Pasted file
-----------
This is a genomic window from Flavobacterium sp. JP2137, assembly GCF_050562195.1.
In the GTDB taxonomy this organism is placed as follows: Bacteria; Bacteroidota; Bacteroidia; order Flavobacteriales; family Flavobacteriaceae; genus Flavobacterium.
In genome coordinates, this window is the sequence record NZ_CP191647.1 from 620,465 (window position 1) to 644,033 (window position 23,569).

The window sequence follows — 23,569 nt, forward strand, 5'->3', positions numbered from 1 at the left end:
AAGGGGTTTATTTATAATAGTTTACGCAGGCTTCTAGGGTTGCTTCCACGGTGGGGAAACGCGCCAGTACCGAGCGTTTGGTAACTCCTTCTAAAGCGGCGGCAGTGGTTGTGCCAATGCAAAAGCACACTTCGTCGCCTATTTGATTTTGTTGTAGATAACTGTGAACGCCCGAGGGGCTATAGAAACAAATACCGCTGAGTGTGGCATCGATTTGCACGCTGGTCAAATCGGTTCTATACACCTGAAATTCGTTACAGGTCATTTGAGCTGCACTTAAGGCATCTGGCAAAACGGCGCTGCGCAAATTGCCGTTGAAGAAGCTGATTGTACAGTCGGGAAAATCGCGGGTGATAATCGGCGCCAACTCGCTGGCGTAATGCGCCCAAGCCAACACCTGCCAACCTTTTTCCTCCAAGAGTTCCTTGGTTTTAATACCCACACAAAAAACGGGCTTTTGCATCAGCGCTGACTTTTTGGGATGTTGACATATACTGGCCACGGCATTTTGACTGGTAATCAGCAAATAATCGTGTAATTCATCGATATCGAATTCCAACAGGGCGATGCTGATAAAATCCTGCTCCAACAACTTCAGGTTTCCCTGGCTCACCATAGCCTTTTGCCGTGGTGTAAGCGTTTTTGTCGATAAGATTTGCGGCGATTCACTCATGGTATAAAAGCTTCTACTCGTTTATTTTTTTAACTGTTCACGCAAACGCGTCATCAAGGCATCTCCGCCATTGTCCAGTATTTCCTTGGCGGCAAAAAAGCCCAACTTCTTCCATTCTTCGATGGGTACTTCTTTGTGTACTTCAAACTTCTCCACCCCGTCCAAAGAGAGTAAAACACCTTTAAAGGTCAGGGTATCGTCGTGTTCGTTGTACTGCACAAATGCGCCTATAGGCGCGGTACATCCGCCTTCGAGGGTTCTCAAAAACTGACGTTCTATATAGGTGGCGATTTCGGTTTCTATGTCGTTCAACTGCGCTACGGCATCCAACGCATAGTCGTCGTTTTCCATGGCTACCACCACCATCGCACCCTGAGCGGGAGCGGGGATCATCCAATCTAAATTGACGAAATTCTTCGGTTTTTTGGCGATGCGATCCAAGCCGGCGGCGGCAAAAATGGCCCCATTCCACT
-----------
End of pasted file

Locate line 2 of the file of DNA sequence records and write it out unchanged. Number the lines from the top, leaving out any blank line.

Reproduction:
In the GTDB taxonomy this organism is placed as follows: Bacteria; Bacteroidota; Bacteroidia; order Flavobacteriales; family Flavobacteriaceae; genus Flavobacterium.